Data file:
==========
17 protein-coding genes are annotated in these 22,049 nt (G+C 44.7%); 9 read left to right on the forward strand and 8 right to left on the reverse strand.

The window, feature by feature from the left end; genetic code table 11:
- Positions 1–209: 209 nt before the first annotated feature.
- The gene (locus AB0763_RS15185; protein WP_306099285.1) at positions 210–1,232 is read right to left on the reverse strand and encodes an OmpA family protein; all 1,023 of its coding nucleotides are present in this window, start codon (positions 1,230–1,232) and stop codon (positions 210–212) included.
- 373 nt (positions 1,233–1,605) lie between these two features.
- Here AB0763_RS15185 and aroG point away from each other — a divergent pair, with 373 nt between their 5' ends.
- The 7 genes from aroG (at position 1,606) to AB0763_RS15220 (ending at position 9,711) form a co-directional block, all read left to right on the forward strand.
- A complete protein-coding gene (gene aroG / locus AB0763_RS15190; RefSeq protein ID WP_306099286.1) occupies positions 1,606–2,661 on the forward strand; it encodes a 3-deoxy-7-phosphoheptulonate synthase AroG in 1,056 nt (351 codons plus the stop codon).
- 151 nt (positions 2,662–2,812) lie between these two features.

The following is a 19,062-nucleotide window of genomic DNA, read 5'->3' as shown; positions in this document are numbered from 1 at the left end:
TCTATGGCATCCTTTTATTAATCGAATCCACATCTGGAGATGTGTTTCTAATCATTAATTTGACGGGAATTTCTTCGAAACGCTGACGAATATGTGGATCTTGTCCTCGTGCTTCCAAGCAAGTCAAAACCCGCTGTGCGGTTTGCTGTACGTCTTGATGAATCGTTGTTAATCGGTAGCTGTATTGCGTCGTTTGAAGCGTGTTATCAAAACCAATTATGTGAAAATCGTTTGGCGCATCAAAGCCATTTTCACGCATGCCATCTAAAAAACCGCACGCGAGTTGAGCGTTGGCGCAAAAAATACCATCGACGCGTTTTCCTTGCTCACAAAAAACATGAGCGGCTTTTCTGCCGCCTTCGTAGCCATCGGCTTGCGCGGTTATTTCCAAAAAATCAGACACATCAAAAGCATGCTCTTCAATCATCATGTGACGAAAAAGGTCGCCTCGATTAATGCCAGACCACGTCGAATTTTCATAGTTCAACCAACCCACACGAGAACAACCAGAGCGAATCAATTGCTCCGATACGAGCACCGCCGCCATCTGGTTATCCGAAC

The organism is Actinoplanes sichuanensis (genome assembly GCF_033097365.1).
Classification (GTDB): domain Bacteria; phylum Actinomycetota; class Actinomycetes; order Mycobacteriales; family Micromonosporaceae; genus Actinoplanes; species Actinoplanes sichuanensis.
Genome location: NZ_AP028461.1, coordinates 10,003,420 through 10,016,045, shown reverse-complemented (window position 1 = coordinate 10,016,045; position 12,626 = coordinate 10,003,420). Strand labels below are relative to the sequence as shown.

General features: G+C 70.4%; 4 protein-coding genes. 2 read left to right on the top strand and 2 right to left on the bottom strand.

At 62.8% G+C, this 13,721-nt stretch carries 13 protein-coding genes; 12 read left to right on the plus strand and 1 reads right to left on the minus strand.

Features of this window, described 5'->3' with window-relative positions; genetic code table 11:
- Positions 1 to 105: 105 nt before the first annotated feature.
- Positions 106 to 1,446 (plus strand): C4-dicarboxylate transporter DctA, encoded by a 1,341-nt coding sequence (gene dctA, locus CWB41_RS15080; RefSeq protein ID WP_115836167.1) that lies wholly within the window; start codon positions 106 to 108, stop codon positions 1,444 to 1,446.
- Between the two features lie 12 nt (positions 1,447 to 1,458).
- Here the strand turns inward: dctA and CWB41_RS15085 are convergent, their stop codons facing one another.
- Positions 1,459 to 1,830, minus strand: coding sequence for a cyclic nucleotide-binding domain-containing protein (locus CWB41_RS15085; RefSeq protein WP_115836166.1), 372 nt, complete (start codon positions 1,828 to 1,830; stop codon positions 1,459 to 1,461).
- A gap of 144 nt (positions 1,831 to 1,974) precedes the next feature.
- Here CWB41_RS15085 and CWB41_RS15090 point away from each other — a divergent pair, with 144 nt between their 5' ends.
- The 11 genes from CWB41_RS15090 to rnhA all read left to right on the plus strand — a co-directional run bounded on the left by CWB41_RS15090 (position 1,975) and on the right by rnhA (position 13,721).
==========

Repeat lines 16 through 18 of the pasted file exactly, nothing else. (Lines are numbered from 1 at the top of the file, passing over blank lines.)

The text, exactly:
At 62.8% G+C, this 13,721-nt stretch carries 13 protein-coding genes; 12 read left to right on the plus strand and 1 reads right to left on the minus strand.

Features of this window, described 5'->3' with window-relative positions; genetic code table 11:
- Positions 1 to 105: 105 nt before the first annotated feature.